The Future Is Here
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An Excerpt from Dave Goldberg's “Universe in the Rearview Mirror”

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The day is finally here! My new book, The Universe in the Rearview Mirror, is being released today! Many of the topics in the book were prompted by all of the great questions from the io9 community, and I wanted to thank you again by offering you this free excerpt.


Also, starting right now (2pm EDT, July 11), I'm doing an "Ask Me Anything" on Reddit. Come over and participate!

Top Image Credit: Herb Thornby

Introduction: In which I set everything up, so it's probably best not to skip ahead


Why is there something rather than nothing?

Why is the future different from the past?

Why are these questions a serious person should even ask?

There is a gleeful skepticism of the orthodox in popular discussion of science. Reading some of the twittering, blogging chatter out there, you might suppose that relativity is nothing more than the ramblings of some dude at a party instead of one of the most successful physical theories ever, and one that has passed every observational and experimental test thrown at it for a century.

To the uninitiated, physics can seem littered with a ridiculous number of rules and equations. Does it have to be so complicated?

Physicists themselves sometimes bask in the aloof complexity of it all. A century ago when asked if it was true that only three people in the world understood Einstein’s Theory of General Relativity, Sir Arthur Eddington thought for a few moments and casually replied, “I’m trying to think who the third person is.” These days, relativity is considered part of the standard physicist toolkit, the sort of thing taught every day to students barely out of short pants. So let’s put aside the highfalutin idea that you have to be a genius to understand the mysteries of the universe.


The deep insights into our world have almost never been the result of simply coming up with a new equation, whether you are Eddington or Einstein. Instead, breakthroughs almost always come in realizing that things that appear different are, in fact, the same. To understand how things work, we need to understand symmetry.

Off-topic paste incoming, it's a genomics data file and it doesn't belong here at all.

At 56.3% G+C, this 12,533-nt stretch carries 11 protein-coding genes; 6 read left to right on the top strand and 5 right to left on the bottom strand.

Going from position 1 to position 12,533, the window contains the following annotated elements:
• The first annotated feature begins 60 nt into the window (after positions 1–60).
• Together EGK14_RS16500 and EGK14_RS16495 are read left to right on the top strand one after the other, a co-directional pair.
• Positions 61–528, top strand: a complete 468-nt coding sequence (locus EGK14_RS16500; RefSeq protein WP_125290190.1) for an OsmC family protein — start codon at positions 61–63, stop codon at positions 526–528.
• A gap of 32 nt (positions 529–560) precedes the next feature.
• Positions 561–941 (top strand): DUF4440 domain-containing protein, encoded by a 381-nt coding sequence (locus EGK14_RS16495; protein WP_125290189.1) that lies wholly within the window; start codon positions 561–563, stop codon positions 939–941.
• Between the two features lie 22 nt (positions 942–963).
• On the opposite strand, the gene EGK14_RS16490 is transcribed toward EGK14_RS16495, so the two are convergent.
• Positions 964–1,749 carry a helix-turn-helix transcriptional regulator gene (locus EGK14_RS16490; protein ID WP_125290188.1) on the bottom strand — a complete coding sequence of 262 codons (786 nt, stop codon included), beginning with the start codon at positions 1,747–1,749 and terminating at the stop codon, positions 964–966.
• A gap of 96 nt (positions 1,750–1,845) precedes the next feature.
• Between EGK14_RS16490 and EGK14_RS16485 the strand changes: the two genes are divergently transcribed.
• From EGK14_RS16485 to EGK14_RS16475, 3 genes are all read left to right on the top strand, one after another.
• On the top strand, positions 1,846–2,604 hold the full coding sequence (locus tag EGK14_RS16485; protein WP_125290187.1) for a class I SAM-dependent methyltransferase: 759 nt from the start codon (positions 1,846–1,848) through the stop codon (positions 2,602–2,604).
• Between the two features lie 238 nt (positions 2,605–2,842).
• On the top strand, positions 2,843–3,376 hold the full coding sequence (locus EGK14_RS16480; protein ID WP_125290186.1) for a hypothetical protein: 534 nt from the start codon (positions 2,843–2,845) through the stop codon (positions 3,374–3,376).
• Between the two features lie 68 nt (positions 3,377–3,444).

Symmetries show up just about everywhere in nature, even though they may seem unremarkable or even obvious. The wings of a butterfly are perfect reflections of one another. Their function is identical, but I would feel extremely sad for a butterfly with two right wings or two left ones as he pathetically flew around in circles. In nature, symmetry, and asymmetry generally need to play off one another. Symmetry, ultimately, is a tool that lets us not only figure out the rules but figure out why those rules work.


Space and time, for instance, aren’t as different from one another as you might suppose. They are a bit like the left and right wings of a butterfly. The similarity between the two forms the basis of Special Relativity and gives rise to the most famous equation in all of physics. The laws of physics seem to be unchanging over time—a symmetry that gives rise to conservation of energy. It’s a good thing too; it’s thanks to the conservation of energy that the giant battery that is the sun manages to power all life here on earth.

Our minds enjoy the challenge of symmetries. In American-​style crosswords, typically the pattern of white and black squares look identical whether you rotate the entire puzzle a half a turn or view it in a mirror. Great works of art and architecture: the pyramids, the Eiffel
tower, the Taj Mahal, are all built around symmetries.


Image Credit: Herb Thornby

Search the deepest recesses of your brain, and you may be able to summon the five Platonic solids. The only regular three-​dimensional figures with identical sides are the tetrahedron (four sides), cube (six), octahedron (eight), dodecahedron (twelve), and the icosahedron
(twenty). A nerd (e. g., me) will think back fondly to his early years and recognize these as the shapes of the main dice in a Dungeons & Dragons set.*


If you run in particularly geeky circles, you may have heard a scientist refer to a theory as natural or elegant. What this normally means is that an idea is based on assumptions so simple that they absolutely must be correct. Or to put it another way, that if you start with a very simple rule you could derive all sorts of complicated behavior like behavior of black holes or the fundamental laws of nature. This is a book about symmetry: how it shows up in nature, how it guides our intuition, and how it shows up in unexpected ways. The Nobel laureate Phil Anderson put it most succinctly:

It is only slightly overstating the case to say that physics is the study of symmetry.


Some symmetries will be so obvious as to seem to be completely trivial, but will produce some incredibly nonintuitive results. When you ride on a roller coaster, your body can’t distinguish between being pushed into your seat by gravity or by the acceleration of your car; the two feel
the same. When Einstein supposed that “feels the same” really means “is the same,” he derived how gravity really works, eventually leading to the proposal of black holes.